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Apple‘s best argument in this dispute is a mere convenience: purchasing and subscription management. As it is now, you can restore past purchases within — literally — one tap and subscriptions are concentrated on one screen and can be canceled with — again — one tap. Anyone who has gone through the hassle of canceling a hostile service/subscription, like the one of The New York Times, appreciates this facility.

On the other hand, the subscription to the New York newspaper is much more expensive on the app than on the website. Which one to choose? I don’t know, but I believe that decision is up to the consumer, not Apple.

The same goes for apps. We are not proposing to eliminate the “in-app” payment systems of the platform owners in favor of those of third parties, but rather to open up this possibility. Add, not replace. Nothing would change for developers who benefit from outsourcing this part of the business to Apple — a complex and expensive part — or who feel that the cost of 30% of gross revenue in acquiring new users is compensated by the tools offered.

Apple is the one taking the heat — with good reason — by its app store’s strict rules. And it is feeling the pressure. In recent years, it started making small concessions. On Wednesday (1), to avoid yet another antitrust lawsuit, this time in Japan, Apple announced that in 2022 it will allow “reader” apps, an arbitrary category created to accommodate apps like Spotify and Netflix, may have a link to their websites, for users to create and manage their accounts. These are modest advances. It’s not enough.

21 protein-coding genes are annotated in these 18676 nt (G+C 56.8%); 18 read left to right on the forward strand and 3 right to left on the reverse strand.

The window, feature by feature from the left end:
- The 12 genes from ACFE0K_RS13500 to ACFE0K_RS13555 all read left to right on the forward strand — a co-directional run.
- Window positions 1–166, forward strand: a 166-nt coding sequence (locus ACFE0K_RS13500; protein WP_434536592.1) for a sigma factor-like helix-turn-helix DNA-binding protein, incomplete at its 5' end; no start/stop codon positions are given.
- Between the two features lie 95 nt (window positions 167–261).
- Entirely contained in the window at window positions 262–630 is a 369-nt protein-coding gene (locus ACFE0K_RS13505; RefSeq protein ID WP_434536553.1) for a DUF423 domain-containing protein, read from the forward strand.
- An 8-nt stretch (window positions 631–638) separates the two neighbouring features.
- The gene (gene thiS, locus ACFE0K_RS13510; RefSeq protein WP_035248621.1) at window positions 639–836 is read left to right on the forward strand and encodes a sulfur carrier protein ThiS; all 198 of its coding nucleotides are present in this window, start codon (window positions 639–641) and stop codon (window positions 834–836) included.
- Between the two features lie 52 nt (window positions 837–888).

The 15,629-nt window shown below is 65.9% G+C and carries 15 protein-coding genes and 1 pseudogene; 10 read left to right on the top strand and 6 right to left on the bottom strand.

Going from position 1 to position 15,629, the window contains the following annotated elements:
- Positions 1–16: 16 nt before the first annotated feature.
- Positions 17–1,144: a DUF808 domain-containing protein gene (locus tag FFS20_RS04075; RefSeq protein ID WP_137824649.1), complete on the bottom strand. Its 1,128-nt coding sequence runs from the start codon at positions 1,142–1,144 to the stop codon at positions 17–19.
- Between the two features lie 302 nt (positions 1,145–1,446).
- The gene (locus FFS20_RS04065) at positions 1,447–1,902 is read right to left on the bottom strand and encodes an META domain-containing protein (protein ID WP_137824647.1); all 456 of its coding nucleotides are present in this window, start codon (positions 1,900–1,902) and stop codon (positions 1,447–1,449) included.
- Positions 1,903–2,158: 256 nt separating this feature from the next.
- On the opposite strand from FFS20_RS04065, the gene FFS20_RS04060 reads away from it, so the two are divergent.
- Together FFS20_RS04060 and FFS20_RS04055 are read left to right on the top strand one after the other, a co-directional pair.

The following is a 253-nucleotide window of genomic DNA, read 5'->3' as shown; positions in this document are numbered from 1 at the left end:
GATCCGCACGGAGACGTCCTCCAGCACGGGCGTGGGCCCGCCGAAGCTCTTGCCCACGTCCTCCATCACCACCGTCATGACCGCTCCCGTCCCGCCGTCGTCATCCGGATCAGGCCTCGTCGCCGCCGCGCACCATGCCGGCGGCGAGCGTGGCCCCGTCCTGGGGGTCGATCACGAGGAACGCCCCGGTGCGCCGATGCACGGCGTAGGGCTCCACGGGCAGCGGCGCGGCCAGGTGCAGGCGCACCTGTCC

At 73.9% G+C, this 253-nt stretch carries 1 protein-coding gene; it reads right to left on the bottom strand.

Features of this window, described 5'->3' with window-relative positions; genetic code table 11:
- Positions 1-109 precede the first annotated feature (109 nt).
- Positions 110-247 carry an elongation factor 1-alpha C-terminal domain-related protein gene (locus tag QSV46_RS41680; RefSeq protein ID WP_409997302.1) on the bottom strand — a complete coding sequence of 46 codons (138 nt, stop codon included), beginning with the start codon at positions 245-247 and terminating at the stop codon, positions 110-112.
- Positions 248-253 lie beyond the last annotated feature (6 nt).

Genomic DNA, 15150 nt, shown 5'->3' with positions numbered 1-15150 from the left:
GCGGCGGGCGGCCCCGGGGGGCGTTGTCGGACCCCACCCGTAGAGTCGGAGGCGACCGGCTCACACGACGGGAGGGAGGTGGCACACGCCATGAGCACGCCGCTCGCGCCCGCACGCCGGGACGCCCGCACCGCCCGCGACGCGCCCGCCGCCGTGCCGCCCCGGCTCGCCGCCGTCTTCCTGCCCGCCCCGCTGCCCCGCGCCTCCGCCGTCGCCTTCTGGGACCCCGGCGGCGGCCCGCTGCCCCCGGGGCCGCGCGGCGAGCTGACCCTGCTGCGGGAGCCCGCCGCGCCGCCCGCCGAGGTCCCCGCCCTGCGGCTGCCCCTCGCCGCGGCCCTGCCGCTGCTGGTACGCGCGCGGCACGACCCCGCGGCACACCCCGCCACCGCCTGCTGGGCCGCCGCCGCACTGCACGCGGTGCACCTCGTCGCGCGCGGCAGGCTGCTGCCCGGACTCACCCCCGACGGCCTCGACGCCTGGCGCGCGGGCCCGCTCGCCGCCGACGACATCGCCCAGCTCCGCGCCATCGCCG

The “Apple tax” is real and weighs heavily on developers and users. At the same time, it generates exorbitant profits for the owners of these large platforms. To give you an example: the subscription to health app Down Dog, when made directly on the website, has a 33% discount. This percentage is no coincidence. What we have here is a typical case of monopoly. And monopolies, everyone knows, are mean to be broken.

(Translated by Tiago Alcântara)